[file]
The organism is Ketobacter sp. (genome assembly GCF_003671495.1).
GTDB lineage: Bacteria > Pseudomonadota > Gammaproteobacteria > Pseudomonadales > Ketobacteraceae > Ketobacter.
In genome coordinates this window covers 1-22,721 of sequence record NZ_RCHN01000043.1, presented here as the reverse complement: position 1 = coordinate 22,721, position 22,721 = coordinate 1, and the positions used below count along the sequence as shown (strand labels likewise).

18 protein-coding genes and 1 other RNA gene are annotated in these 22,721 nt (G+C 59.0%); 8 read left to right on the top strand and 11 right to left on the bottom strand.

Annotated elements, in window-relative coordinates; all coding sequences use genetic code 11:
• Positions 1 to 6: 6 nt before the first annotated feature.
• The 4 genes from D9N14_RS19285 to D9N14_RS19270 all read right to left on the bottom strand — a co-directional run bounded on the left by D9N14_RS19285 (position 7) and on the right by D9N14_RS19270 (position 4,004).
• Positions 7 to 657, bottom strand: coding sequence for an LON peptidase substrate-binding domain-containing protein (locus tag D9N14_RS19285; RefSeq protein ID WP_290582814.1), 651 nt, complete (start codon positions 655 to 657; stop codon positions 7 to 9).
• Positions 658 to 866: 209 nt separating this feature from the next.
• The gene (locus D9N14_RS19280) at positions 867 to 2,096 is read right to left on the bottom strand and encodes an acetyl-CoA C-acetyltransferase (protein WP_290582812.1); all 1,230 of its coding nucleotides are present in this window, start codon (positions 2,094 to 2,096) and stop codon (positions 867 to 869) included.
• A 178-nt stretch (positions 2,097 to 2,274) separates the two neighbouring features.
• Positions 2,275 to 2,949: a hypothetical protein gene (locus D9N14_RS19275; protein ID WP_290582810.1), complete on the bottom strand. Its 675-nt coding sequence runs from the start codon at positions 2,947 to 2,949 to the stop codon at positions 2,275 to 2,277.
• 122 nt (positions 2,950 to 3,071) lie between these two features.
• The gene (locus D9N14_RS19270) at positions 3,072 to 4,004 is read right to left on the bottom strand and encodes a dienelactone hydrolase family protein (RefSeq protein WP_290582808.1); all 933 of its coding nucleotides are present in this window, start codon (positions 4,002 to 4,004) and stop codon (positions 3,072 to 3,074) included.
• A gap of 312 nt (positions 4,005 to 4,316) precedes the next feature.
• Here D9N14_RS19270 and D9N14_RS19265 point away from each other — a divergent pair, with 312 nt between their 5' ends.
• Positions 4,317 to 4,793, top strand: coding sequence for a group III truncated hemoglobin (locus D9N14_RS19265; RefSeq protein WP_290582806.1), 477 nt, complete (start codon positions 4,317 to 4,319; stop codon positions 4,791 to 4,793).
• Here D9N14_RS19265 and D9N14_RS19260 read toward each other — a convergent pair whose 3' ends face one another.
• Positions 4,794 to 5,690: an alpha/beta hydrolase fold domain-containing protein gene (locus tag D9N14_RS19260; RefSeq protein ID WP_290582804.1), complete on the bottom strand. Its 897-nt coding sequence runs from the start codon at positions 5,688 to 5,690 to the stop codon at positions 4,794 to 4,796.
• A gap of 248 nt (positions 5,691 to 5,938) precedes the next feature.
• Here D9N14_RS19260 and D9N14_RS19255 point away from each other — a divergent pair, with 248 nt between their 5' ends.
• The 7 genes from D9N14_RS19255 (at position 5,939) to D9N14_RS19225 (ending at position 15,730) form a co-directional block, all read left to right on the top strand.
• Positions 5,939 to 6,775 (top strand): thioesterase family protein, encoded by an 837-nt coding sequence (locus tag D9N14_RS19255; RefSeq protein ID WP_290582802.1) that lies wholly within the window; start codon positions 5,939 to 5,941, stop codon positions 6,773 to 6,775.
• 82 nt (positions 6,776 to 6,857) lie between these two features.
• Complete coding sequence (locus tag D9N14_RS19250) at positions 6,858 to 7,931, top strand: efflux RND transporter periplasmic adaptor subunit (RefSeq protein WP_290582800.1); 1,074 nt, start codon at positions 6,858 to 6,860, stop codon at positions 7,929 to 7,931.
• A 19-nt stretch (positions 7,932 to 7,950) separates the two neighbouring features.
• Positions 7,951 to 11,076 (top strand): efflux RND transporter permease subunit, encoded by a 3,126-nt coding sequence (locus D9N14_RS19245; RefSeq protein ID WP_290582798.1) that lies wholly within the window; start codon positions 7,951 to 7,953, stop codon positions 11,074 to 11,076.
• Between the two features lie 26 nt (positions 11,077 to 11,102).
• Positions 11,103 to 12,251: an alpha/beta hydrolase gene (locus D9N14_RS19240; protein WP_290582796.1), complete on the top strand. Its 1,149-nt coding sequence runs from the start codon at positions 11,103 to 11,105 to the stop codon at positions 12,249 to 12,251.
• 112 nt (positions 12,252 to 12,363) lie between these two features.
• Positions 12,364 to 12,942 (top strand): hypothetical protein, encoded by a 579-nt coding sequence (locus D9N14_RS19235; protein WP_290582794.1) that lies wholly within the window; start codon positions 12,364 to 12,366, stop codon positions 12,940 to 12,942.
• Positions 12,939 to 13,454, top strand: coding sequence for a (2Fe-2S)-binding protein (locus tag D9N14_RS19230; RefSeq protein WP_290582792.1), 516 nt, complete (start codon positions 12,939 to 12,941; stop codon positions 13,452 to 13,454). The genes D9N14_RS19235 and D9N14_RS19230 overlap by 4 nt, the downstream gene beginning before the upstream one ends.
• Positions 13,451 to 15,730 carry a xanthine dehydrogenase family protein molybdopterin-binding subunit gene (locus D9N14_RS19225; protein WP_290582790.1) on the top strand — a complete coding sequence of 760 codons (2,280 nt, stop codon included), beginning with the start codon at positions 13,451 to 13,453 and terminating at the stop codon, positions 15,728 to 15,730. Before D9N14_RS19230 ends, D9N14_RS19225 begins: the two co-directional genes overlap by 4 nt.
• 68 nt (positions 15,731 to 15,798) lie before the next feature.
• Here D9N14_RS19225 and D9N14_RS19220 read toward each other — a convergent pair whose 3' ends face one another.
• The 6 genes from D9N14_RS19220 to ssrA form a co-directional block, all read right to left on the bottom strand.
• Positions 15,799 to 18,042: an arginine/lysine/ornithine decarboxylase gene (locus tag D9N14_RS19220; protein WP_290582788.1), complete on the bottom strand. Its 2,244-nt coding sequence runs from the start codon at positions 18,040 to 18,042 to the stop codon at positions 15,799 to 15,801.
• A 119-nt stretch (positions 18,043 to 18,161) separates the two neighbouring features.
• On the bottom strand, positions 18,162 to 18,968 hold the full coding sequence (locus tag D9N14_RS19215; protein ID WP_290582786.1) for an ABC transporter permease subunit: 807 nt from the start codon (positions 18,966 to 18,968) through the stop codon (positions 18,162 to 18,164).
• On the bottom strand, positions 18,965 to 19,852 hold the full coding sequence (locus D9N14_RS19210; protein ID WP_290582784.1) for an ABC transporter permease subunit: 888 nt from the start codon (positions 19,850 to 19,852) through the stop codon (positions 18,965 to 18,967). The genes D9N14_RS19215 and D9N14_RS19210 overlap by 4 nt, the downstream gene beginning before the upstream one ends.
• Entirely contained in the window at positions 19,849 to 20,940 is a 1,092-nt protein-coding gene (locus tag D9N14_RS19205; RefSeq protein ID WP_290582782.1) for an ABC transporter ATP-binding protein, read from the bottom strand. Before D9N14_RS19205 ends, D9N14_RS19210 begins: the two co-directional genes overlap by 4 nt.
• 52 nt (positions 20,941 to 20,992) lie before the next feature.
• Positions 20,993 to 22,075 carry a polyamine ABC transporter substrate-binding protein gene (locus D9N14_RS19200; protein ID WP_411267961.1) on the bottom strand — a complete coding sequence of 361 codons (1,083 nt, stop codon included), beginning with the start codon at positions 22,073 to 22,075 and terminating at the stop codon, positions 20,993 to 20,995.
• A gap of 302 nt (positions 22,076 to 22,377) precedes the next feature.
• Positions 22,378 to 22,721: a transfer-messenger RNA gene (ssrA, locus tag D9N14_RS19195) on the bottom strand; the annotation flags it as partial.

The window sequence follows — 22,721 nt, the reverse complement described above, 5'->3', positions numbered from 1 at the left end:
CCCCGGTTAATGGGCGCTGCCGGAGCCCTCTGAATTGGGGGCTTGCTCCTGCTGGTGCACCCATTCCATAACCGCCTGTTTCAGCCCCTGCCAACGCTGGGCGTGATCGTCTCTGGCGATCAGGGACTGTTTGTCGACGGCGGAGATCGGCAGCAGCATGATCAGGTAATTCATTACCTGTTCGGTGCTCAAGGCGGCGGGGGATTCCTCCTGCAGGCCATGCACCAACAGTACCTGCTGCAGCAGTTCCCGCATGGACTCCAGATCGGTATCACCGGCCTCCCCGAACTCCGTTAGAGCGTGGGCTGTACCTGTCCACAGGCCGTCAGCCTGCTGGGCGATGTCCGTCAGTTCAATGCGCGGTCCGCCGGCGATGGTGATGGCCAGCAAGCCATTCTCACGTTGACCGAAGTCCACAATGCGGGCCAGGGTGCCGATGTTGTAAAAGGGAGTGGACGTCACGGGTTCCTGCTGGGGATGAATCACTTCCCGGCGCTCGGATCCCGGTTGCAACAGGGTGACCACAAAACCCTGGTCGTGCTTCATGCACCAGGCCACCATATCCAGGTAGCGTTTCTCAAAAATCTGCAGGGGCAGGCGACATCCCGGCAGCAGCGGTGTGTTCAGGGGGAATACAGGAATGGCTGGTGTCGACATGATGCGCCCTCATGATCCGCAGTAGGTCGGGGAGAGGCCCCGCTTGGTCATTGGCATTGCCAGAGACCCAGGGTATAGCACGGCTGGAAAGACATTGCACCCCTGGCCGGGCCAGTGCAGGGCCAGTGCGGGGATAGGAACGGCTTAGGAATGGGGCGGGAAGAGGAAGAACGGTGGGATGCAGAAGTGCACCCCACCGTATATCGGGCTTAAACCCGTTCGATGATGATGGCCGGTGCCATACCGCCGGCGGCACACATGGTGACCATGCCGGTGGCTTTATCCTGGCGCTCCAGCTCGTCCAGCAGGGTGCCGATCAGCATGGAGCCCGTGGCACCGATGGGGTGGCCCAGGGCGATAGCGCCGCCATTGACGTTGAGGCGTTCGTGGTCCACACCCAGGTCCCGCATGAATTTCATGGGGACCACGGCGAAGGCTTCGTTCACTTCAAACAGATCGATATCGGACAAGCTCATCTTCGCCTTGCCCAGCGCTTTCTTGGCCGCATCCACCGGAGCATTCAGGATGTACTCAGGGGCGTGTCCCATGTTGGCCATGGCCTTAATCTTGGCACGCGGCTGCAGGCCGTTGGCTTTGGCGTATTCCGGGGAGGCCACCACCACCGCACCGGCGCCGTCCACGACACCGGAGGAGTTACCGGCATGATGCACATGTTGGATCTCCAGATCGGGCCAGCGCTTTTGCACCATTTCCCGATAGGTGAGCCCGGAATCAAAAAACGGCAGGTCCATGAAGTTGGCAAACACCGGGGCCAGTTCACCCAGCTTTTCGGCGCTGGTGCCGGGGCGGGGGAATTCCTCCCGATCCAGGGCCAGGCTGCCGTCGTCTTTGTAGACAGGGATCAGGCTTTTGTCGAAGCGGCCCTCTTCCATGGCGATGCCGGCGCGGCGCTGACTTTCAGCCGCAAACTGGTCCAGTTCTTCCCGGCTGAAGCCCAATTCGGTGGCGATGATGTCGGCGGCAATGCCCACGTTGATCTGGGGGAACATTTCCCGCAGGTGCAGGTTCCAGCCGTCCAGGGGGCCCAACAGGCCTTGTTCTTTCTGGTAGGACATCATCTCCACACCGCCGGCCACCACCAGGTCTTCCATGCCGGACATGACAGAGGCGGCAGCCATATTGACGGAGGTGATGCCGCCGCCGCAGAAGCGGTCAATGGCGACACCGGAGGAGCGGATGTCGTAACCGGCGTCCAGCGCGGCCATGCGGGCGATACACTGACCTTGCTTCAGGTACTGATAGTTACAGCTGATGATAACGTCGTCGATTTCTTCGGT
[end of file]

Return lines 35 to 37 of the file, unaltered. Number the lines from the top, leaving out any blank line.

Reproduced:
• Here D9N14_RS19225 and D9N14_RS19220 read toward each other — a convergent pair whose 3' ends face one another.
• The 6 genes from D9N14_RS19220 to ssrA form a co-directional block, all read right to left on the bottom strand.
• Positions 15,799 to 18,042: an arginine/lysine/ornithine decarboxylase gene (locus tag D9N14_RS19220; protein WP_290582788.1), complete on the bottom strand. Its 2,244-nt coding sequence runs from the start codon at positions 18,040 to 18,042 to the stop codon at positions 15,799 to 15,801.